pitch and soot
On Sunday morning a group of mysterious lights hovered out on the road. They were, I supposed, the sun coming off a 4-square window, though now I think more likely a tail-light or an Xmas dec. Later I went downstairs and put a foot onto the path and nearly fell on my threshold. It must have rained and then re-frozen, everywhere was a sheet of glass.
We drove gingerly to Bath, revelled in shops and cafes until we were forced to leave (if you don't happen to drink, this curfew is effectively 17:00 on Sundays), crunched up the hill and set off for Little Chef and as we drove the snow finally started to fall. It's been in the east for a week, but not here. We discussed our chances of getting into work the next day. Then Laura astonished me with an expression I'd never heard anyone use before. She said: It looks like the snow's pitching....
Snow is the only kind of weather that so tangibly comes to stay. Perhaps that's why very young children regard snow (as they regard animals) as one of the few truly amazing things about being alive.
Snow comes for a stay, welcomed by some but not all, yet drifts away, is a nomad, a funfair. So "pitch" is a perfect word (Paulton, home of the muses). And, since spoken language can sometimes be as over-determined as dream-language, "pitch" also evokes the idea of snow sticking on a steep roof. Eventually, and cascading from it.
Lazing in Spain with nothing more pressing to do than be vacantly content, we've wiled away many a break between other diversions thinking up pairs of four-letter words and challenging each other to work from one to the other by changing the letters, e.g. GRID to LOCK: GRID GRIP TRIP TRAP CRAP CROP CHOP SHOP SHOT SOOT COOT LOOT LOOK LOCK. Or sometimes we do five-letter words, but four is better because it's more likely to be possible. Indeed, I have long cherished a Grand Unification Theory (unfortunately, disproven for all but sentimental purposes) that you can get from every four-letter word to every other four-letter word, so long as you can have an unlimited number of goes.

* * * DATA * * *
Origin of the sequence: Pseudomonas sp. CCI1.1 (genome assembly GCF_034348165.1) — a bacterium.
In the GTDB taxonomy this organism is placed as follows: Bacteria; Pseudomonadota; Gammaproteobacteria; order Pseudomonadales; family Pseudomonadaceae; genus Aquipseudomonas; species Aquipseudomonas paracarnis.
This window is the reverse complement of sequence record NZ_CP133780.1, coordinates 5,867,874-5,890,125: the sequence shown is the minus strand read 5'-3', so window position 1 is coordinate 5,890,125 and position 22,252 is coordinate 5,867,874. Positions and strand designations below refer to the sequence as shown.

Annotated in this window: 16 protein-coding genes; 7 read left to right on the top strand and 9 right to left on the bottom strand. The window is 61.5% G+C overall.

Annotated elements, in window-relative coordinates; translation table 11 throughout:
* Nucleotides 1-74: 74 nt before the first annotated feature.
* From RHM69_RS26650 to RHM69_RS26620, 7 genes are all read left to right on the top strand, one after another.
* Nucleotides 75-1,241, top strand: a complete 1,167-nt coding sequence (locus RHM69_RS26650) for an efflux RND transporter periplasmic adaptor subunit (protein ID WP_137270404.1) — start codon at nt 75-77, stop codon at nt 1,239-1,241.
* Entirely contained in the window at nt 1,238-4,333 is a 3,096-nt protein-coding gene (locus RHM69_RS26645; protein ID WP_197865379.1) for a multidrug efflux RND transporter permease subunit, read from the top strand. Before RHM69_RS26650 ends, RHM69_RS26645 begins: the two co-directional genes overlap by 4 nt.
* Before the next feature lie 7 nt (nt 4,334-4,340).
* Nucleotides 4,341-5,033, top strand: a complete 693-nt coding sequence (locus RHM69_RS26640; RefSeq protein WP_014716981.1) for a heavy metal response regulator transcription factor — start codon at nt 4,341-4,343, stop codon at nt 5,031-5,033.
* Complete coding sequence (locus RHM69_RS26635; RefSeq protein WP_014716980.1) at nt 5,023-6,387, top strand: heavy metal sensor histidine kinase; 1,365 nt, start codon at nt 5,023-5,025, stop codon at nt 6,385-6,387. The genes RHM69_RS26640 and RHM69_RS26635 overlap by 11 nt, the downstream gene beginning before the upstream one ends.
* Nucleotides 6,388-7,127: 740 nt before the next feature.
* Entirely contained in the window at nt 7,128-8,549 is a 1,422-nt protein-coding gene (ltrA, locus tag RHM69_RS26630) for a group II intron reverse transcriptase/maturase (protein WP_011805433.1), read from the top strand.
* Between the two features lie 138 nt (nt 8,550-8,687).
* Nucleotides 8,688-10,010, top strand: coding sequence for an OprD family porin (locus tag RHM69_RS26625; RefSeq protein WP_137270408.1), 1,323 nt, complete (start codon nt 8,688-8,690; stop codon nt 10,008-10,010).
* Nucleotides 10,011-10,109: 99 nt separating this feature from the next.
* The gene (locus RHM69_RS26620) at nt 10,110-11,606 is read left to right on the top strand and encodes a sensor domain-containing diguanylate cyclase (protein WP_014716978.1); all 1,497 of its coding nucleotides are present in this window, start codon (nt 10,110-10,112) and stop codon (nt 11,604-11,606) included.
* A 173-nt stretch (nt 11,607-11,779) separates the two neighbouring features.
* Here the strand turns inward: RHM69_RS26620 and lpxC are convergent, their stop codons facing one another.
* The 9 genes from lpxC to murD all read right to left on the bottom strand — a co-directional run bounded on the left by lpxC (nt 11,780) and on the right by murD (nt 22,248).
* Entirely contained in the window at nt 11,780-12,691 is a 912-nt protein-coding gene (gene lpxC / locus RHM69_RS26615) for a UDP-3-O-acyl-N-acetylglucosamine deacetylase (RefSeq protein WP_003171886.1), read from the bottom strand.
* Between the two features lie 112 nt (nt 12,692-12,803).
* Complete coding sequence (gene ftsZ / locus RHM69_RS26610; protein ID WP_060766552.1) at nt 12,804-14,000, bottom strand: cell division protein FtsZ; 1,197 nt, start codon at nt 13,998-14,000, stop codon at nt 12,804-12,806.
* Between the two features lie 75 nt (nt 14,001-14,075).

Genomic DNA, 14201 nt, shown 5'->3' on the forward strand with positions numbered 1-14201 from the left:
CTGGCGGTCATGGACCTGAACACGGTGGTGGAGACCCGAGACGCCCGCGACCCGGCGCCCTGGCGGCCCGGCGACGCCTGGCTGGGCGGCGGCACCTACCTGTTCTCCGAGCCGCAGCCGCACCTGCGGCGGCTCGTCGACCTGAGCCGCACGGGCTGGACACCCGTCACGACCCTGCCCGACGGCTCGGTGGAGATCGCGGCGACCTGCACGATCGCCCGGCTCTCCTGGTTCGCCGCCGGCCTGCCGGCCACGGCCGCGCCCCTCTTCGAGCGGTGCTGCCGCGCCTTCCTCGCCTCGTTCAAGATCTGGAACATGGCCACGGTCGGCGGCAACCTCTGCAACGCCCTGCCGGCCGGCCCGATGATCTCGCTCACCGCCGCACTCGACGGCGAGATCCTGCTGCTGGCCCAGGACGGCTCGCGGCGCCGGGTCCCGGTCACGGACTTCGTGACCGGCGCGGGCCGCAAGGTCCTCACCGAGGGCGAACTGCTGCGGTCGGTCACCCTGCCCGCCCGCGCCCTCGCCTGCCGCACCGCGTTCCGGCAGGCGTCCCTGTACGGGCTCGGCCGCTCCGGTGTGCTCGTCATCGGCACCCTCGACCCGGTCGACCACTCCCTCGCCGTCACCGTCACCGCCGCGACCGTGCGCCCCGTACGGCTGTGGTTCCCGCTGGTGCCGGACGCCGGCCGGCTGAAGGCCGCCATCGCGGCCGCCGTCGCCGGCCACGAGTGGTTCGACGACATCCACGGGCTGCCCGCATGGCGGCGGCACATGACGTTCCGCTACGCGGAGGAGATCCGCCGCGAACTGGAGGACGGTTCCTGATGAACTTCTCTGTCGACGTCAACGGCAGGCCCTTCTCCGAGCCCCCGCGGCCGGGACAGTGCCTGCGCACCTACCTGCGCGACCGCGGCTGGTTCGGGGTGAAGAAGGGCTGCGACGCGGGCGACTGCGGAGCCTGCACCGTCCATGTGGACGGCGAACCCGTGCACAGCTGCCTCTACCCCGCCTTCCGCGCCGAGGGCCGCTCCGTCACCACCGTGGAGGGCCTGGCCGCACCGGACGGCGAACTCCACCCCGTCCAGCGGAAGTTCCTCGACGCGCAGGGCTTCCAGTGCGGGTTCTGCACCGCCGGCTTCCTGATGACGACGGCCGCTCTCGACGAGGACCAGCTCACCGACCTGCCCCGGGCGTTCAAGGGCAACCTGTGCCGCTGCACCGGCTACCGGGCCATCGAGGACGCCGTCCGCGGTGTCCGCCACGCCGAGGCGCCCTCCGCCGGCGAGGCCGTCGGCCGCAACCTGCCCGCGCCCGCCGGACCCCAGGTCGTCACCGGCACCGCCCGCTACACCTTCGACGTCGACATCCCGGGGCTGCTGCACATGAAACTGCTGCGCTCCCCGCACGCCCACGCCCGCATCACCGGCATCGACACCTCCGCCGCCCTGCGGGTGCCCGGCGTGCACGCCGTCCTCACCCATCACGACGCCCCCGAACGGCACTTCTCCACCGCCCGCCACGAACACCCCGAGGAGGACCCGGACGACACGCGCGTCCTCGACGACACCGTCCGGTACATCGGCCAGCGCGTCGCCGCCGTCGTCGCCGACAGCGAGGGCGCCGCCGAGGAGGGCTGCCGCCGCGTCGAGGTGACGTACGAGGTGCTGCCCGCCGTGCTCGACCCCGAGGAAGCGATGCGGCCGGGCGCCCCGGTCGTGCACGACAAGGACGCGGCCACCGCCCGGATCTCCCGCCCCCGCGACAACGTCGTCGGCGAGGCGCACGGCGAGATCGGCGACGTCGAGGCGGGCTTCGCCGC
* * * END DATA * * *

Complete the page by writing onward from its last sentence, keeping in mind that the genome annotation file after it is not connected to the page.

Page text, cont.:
If you ever play this game you'll soon come to appreciate the vital tactical importance of -OO- as a way of switching vowel-positions. There is a great central concourse that I like to call the Soot Highway, in honour of the single most useful word in English.
As with the motorway network, plotting a route from PRIM to RUCK actually comes down to plotting how to get from PRIM to the Soot Highway, and then off it again at the other end. Grand unification theory ultimately fails because there are some stubborn fourth-world isolatoes that refuse to link up with the Soot Highway (ORAL-OPAL, for example). But gradually these too have been compelled to join the civilized world, and with a little latitude on allowable words (Oram? Opan? Opel?) we continue to throw down timber-roads across swamps. Odd how the patterns of aggressive globalization lie embedded in my hazed reverie.
And now, scraping ice from a path, I extirpate a nest of scoundrels all over again, just as when I scythed nettles in the summer. I'm always King Billy, never Vich Iain Vohr. But maybe that's because the only chores I'm good at are the destructive ones.